PRACTICAL CHESS ENDGAME or BRIAN'S CHESS FOLLY. 8/11/98
Welcome to this active site. Each week I am going to present to you a endgame position for you to solve or to workout the best continuation. Computer analysis will also be considered. Some of these positions will come from actual historical games. Others will be composed endgame studies, but all the solutions will be relevant to the practical game.

The new position will occur each SUNDAY and I will always be pleased to receive POSITIVE feedback about the positions and the analysis and I will try to acknowledge these where relevant.

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SPECIAL MILLENNIUM ENDGAME SOLVING COMPETITION PRIZE WORTH £100 (= 2/2000 exchange rates)

Open to humans only. The winner will have to take part in 3 or more solving competitions before Feb 2000. Start with the Christmas event; details below. The usual rules apply. The competitor's 3 highest scores only will count.The winner will be announced in FEBRUARY 2000. The prize will be £100 or equivalent. Feb 2000 exchange rates will apply. In the case of a tie the prize will be shared.
THIS WEEK

POSITION 63

White to Play & WIN

FORSYTH NOTATION:r5rk/pp3n1p/4P3/1q3pp1/3P4/PP3N1P/1B5K/4RR2:


LAST WEEK, POSITION 62

Erich Zepler (1898-1980) was a German Jew who came to England in 1935. He was really a problemist but he did compose a number of fine endgame studies. In 1957 he was awarded the title of International Judge of Composition by FIDE and in 1973 became an International Master of Chess Composition. He was an expert in the field of Electronics and in 1949 he became professor of this new emerging science at Southhampton University.

Zepler, 1928

White to Play & DRAW 

 

FORSYTH NOTATION:k7/1K6/2p3p1/2rp1P2/pp6/7p/5K1P/4R3: 

The choice is taking on g6 or pushing the pawn to f6. Does it really matter? White has a "lost" game. Black can sacrifice his Rook for Whites passed pawn and then he will win with his own pawns against the enemy Rook. He has one last hope and that is playing for stalemate. He seeks to have no legal move available to play. In this situation the normal rules of common sense chess are reversed. White's moves can only be understood in the light of this new strategy.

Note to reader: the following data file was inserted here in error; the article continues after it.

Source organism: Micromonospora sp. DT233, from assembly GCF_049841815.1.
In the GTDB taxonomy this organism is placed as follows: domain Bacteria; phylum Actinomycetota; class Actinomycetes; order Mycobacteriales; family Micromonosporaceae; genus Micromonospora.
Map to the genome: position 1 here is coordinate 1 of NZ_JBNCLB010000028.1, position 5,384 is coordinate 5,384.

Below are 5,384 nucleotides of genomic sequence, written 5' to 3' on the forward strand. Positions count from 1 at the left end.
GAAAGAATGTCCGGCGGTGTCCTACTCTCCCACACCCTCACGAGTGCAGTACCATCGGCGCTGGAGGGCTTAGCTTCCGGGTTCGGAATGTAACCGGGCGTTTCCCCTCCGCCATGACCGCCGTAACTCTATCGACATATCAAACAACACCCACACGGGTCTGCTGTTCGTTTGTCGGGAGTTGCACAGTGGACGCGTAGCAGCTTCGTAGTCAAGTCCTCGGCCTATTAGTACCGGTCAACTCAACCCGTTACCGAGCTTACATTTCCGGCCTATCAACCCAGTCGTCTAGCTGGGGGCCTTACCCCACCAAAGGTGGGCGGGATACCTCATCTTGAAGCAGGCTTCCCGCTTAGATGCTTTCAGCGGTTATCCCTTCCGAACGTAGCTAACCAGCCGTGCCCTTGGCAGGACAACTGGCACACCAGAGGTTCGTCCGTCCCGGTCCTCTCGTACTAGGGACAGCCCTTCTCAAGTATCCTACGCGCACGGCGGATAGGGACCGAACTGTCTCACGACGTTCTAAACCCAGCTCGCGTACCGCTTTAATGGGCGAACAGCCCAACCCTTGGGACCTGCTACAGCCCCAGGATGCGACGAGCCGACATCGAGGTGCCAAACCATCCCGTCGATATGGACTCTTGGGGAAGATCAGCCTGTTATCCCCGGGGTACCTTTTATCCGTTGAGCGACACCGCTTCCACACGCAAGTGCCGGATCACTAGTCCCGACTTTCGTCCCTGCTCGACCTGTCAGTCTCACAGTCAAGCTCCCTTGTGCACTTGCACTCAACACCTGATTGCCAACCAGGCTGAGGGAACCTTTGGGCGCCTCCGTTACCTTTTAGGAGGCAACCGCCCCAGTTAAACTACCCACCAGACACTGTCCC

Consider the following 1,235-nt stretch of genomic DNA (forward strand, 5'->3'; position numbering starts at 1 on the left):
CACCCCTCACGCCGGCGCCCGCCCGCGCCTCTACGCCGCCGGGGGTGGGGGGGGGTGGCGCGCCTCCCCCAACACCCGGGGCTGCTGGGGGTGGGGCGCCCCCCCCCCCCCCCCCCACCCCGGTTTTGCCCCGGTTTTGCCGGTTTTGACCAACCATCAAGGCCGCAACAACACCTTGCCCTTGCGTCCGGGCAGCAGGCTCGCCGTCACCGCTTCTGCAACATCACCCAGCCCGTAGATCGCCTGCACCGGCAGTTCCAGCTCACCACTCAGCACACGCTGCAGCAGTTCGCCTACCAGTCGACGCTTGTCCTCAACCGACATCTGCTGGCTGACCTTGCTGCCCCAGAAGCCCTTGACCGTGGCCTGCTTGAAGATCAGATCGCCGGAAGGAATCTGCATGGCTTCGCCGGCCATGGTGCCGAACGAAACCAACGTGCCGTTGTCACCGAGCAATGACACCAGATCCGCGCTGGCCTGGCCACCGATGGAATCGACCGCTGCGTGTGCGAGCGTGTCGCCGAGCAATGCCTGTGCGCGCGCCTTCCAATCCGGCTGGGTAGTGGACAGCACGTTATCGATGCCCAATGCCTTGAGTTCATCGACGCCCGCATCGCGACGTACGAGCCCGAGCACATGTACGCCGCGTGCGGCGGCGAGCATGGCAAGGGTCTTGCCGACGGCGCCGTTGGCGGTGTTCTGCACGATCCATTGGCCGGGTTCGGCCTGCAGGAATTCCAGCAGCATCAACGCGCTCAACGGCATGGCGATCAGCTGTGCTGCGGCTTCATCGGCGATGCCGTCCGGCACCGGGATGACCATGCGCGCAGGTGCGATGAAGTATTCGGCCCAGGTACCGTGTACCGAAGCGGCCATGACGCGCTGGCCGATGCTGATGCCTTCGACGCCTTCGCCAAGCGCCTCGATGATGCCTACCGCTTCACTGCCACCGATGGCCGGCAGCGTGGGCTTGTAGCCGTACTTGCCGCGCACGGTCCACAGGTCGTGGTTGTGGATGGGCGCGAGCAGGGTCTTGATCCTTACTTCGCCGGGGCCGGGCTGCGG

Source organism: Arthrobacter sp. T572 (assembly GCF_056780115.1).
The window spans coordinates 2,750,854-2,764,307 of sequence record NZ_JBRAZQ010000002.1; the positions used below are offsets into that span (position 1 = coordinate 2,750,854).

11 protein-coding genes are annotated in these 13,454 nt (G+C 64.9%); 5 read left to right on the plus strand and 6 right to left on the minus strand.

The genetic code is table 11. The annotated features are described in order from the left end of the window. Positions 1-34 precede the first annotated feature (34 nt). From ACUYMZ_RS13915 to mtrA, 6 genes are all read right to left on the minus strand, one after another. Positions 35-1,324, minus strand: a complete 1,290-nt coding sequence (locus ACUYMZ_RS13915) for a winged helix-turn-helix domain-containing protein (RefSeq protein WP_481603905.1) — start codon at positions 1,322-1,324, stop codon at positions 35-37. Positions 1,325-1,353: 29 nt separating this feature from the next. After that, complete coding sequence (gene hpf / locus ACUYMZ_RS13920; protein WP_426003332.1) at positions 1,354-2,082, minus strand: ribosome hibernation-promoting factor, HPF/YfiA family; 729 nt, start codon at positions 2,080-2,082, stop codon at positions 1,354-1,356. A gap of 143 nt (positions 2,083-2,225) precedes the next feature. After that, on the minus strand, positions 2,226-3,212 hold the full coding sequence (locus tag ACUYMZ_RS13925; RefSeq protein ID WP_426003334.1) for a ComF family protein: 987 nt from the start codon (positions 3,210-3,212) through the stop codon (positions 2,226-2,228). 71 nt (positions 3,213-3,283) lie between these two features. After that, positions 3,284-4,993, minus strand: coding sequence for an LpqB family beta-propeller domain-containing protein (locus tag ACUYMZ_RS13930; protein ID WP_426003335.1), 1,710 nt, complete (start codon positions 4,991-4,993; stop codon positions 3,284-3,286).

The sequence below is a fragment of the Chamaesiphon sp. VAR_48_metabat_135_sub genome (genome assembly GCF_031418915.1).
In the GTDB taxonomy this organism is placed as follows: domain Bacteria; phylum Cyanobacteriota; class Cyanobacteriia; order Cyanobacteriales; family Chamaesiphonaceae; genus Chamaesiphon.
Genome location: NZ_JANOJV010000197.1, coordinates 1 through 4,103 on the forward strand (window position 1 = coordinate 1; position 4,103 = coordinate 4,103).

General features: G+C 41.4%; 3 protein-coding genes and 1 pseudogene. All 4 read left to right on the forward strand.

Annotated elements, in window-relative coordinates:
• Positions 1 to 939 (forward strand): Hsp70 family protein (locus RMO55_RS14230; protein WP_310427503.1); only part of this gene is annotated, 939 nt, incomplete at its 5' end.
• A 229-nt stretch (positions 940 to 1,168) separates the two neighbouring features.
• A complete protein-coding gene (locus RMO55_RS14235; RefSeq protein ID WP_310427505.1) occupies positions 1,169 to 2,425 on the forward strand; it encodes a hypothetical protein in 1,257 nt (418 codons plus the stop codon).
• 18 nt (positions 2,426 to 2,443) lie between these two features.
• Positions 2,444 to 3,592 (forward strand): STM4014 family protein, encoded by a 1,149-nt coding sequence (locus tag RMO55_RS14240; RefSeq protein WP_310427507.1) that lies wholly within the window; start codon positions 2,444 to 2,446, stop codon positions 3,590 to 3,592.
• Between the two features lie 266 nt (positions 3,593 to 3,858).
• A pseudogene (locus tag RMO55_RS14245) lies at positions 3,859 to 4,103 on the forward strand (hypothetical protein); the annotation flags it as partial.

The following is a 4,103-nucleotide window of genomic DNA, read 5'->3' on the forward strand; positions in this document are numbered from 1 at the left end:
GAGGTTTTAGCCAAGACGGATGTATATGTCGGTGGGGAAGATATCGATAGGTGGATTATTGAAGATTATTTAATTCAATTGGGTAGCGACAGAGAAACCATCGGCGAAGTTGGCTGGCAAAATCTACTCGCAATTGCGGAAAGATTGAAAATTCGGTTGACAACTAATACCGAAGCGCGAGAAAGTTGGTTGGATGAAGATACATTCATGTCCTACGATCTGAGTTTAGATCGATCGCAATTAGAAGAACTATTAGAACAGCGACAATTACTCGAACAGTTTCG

1.f6! ...

It is important that the pawn stays on the f-file as he seeks to reduce the mobility of his pieces. 1.fxg6? is a serious error because then White cannot set up the stalemate nest.

1... d4

Black seeks to free his Rook.

2.Rh1!! ...

White seeks to immobilise his Rook. A memorable move.

2...Rf5+

2...Rd5? 3.f7 Rd8 4.Re1 Kb7 5.Re8 Rd5 6.Rb8+ Kc7 7.f8Q Rf5+ 8.Qxf5 gxf5 9.Rxb4+- 3.Kg1 ...

The nest is nearly completed.

3...Rd5

3...Rxf6 stalemate. 3...Rg5+ and now; A) 4.Kf1? this would now lose to 4...Rb5 5.f7! B) 4.Kf2! Rb5 5.f7 and Black has to accept the stalemate because 5...Rb8 Loses to 6.Re1!

4.f7 Rd8

5.f8Q Rxf8

Stalemate

 Stalemate is an important defensive device when trying to save a "lost" position. A player should never resign an ending until he has considered the possibility of this defence. It is a popular theme in many endgame compositions. Iuri Akobia, a television engineer from Georgia, has produced the multi-volume World Anthology of Chess Studies, and his Volume I contains over 4232 Studies with Stalemate!! Despite this, it is still rare in OTB encounters. As one would expect, the way a stalemate arises in a game is often quite different to that in a study. Here, it is a device for saving a "lost" game with perfect play for both colours but in OTB play the defending player encourages his opponent to make a number of inaccurate moves which lead him unsuspectingly into the stalemate trap.

Some of the best players in the world have fallen for this insidious ploy: Smyslov in a won Rook and pawn ending against Bernstein in 1946 walked into a stalemate trap and so did Schlechter against Wolf at Nurenburg in 1906. Reshevsky seemed to have made a habit of it!! There is that famous example in the Zurich Candidates tournament in 1953 when he was playing Geller; (8/8/5R2/5p1k/5P1P/r5P1/5K2/8) Black's King has no moves after 53... Rf3+ 54 Kxf3=, and if 54.Kg2 the g-pawn will fall and the game is drawn.

The stalemate trap seems to happen in endings where the player with the advantage becomes over confident and loses his concentration. So the moral is to stay alert to the very end; looking for the stalemate if defending, and being especially vigilant when your opponent plays on in a "lost" position.


Christmas Endgame Solving Tournament.

Starting Sunday 6th December.

Closing Date January 10th 1999.

Rules will be the same as for the Summer Competition.

Click here >> see Rules and have a go at this recent event.
Summer Endgame Solving Tournament.

Solutions and name of the Winner.

Click here >> SUMMER 98
ARCHIVES

 

 

 

 

 

 

 

 

 

 

 

 

 

 

 

 

 

 

1/11/98 

Position 61 

Szabo  

26/10/98 

Position 60

Liburkin 

18/10/98

Position 59

Janowski

11/10/98

Position 58

Selesniev

04/10/98

Position 57

Keres

27/9/98

Position 56

Kubbel

20/9/98

Position 55

Bronstein

13/9/98

Position 54

M. Platov

06/9/98

Position 53

Marshall

30/8/98

Position 52

Troitzky

23/8/98

Position 51

Sir. G. Thomas

16/8/98

Position 50

Mackenzie

09/8/98

Position 49

Chigorin

02/8/98

Position 48

Zalkind

26/7/98

Position 47

Alekhine

19/7/98

Position 46

Bahr

04/7/98

Position 45

Fine

28/6/98

Position 44

Checkover

21/6/98

Position 43

Dus-Chotimirsky

14/6/98

Position 42

Kasparyan

07/6/98

Position 41

Reshevsky

01/6/98

Position 40

Korn

24/5/98

Position 39

Rubinstein

17/5/98

Position 38

Hooper

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